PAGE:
Born: New Ash Green, UK, followed by an early childhood in Amman, Jordan
Worked in: Shanghai and London
Name an innovative idea or business solution for which you are most proud. I was fortunate to developing an exclusive relationship with the Design Lab — the commercial arm of St. Martin’s College of Art and Fashion, as part of our Communications Planning offering. We did this 18 months ago, as we realized that to be constantly innovative we needed expertise from a wide range of places — fashion, architecture, animation, etc and the Design Lab gives us that.
Why do people see you as an innovator? I think that being an innovator is a given for anyone involved in Communications Planning. We are not in the old binary world of media anymore, which focused on black-and-white answers. The new world is all about questions and fresh curious perspectives. I also believe that innovation is a collective responsibility – it’s less about having individual “innovators” but more about making sure the right people, tools and processes are in place to drive innovation everywhere.
What role does innovation play in your area today? Innovation is critical to every single element of Communications Planning: we are judged on our outcomes, the solutions we create for clients. But to make these happen, one needs innovation at every stage – the way we brief, our relationships with clients, the way we find insights, choose people to partner with, etc.
What is the biggest challenge you face in applying thinking to international projects? Making sure it can be implemented! There’s no such thing as a “great strategy” on paper. I believe it can only be judged when it has worked on the ground. And in order to make that happen, it’s about collaborating with local markets — making sure local insights are fed up the chain, and making sure our thinking is based on their business realities — not a global, idealized detached view of what needs to be done.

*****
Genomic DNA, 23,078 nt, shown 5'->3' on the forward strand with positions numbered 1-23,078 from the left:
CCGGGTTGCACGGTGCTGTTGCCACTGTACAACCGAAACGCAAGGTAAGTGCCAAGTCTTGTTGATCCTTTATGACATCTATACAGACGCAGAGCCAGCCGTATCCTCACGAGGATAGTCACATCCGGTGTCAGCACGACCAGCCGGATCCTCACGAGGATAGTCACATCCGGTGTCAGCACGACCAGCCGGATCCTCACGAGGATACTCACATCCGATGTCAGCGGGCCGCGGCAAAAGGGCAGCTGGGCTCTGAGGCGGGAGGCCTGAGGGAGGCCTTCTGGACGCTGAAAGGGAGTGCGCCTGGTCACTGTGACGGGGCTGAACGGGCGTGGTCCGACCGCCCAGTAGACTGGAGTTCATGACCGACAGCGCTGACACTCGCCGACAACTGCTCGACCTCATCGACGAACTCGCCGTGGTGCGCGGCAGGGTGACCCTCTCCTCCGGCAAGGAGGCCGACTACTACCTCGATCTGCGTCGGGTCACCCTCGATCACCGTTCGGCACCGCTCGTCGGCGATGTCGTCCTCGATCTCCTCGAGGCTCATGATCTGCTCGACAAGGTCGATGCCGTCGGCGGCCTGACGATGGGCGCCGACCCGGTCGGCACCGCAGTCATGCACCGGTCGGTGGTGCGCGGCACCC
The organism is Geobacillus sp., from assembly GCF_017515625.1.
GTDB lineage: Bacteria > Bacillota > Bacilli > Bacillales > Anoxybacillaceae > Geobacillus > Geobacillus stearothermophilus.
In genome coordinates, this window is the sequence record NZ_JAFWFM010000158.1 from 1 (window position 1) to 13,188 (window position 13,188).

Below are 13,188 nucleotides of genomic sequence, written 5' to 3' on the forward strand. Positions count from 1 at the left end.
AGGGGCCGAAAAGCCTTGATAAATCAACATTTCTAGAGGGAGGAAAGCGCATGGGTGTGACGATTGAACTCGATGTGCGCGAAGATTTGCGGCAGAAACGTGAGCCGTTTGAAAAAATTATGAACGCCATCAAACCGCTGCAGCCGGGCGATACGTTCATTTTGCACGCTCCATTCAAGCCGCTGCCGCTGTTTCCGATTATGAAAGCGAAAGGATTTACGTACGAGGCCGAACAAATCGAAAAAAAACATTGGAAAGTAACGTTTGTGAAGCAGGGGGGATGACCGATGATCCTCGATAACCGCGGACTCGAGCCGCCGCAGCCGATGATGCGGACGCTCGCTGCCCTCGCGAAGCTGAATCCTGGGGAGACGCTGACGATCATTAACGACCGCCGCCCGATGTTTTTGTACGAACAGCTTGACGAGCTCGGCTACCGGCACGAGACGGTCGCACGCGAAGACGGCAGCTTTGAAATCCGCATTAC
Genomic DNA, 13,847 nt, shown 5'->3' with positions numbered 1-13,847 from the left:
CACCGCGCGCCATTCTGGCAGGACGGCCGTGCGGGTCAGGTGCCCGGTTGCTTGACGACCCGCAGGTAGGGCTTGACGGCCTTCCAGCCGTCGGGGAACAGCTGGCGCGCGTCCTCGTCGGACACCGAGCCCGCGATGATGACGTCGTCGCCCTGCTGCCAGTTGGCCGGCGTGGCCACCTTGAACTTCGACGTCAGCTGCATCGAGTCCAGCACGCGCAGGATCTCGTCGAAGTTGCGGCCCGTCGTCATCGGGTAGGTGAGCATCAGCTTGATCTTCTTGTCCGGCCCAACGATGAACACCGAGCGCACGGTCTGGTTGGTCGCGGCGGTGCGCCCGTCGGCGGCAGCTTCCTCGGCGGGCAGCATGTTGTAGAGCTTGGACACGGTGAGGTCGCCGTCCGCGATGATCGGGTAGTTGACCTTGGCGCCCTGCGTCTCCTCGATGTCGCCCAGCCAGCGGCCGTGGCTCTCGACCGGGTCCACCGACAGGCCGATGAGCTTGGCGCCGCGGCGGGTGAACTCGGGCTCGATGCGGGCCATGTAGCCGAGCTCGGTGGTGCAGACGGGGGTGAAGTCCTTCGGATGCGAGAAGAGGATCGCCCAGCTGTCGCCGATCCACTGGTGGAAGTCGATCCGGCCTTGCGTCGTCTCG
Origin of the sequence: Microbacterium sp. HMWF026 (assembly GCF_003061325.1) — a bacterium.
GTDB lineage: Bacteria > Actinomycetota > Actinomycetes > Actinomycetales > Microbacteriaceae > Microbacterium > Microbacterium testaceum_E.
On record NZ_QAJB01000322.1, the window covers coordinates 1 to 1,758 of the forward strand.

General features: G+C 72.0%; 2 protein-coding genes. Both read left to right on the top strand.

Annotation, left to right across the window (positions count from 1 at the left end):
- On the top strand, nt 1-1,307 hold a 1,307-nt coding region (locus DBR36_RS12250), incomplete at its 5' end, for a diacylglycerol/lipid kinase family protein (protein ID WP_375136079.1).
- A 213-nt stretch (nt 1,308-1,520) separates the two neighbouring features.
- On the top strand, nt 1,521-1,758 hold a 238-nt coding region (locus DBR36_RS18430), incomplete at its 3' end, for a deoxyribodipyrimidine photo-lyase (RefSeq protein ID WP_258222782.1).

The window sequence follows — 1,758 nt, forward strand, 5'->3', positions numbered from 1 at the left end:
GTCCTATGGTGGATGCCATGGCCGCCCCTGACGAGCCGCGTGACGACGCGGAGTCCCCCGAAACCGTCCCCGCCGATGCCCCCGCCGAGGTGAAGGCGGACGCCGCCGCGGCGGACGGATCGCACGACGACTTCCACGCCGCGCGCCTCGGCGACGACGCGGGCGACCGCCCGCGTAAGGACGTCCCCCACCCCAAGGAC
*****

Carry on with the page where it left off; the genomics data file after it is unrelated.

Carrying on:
How would you characterize innovation in the work you do? For me, innovation is ultimately about ideas that create value for brands AND consumers. Creating value for consumers was less important in the past — as an industry we used to focus on “Will they get it?”, “it” being the message. Great communications today need to be beneficial to both the brand and consumer. We need to ask “What will they get out of it?” instead.
Other International Background: I speak Chinese, which is how I ended up in advertising. After graduating with a Chinese degree, I went to Shanghai — supposedly for a couple of months
I ended up getting a job at JWT teaching English, and then translating focus groups. I eventually became a junior account planner there and stayed for three years.